Changing consumer trends towards more cost-conscious spending has enabled companies to carve a space for themselves in the sharing economy. ThredUp in particular aims to change the way that buyers shop for second-hand clothing. It has grown to become the largest online thrift/consignment shop in the country. ThredUp doesn’t utilize peer to peer transactions to sell items. Instead, ThredUp collects and organizes the clothing it receives then photographs, sells, and delivers the items on their site. ThredUp is a new market innovation because it changes the process of shopping for second-hand clothing and makes it more convenient. Instead of spending hours sifting through racks of unorganized clothing, users can simply search for an item or brand they’re looking for, and all relevant items will populate their screen. Users can benefit from the cost savings of buying second-hand clothing, without having to spend a lot of time searching for desired items. Creating an easy to use, online platform for thrifting makes it more appealing and could attract customers who wouldn’t be keen to try it otherwise. Do you think that ThredUp will gain more popularity over traditional thrift/consignment shops? Do you see it being a different type of innovation when applying a different incumbent, like eBay? Are there any other retail innovators you can think of?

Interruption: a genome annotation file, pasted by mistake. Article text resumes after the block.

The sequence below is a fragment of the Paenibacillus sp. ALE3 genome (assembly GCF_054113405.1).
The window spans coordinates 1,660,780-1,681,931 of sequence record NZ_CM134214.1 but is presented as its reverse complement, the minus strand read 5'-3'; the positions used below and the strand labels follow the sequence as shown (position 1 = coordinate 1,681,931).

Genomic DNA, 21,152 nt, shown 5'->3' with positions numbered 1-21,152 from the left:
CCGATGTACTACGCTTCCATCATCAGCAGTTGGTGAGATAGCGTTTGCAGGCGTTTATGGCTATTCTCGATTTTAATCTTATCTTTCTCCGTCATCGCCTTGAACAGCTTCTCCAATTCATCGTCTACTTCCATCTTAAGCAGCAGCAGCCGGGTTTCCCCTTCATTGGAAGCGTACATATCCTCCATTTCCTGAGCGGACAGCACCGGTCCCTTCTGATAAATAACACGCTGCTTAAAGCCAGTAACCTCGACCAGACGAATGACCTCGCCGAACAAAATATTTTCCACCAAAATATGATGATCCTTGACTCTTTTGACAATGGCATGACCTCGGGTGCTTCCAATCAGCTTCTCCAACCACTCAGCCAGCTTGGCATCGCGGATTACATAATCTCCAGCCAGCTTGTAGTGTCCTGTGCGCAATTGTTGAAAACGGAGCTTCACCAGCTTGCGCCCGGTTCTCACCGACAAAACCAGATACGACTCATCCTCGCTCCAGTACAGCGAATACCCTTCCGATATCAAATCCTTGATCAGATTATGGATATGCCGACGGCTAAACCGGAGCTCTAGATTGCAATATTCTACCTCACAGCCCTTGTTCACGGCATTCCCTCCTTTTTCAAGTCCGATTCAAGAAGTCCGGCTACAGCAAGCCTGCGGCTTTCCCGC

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Netflix is well known for its flat, organizational circle structure. Employees are given more freedom and responsibility than those at other companies, which is evidenced by the unlimited vacation days and lenient expense account policy. Netflix avoids top-down decision making and seeking management approval for everything. These practices are characteristic of a traditional bureaucratic organizational structure. Instead, the company values high employee performance and excellent work. The company believes that in order for employees to perform well, they should be given the freedom to make their own decisions and dictate their schedules. Even though the company may be less rigid about certain policies, the work environment at Netflix is not as “chill” as one might expect. According to Netflix’s former Chief Talent Officer, Patty McCord, the culture is “intense” and there is a lot of “pressure” (View the Source Here). Employees are expected to perform at an exceptionally high level. Managers are required to periodically perform a keeper test. For this test, the manager imagines that one of their team members is thinking about leaving Netflix for another company. She then must assess whether she would fight hard to keep that person. If she answers no, that person is promptly removed and offered a severance package. Netflix doesn’t support keeping “B level” employees. So even though Netflix may have a flexible organizational structure, there is a trade-off between freedom and stability that employees face. Would you like to work in a Netflix type of environment or would a job that offers more security and stability appeal to you more? What would be the benefits/drawbacks of each?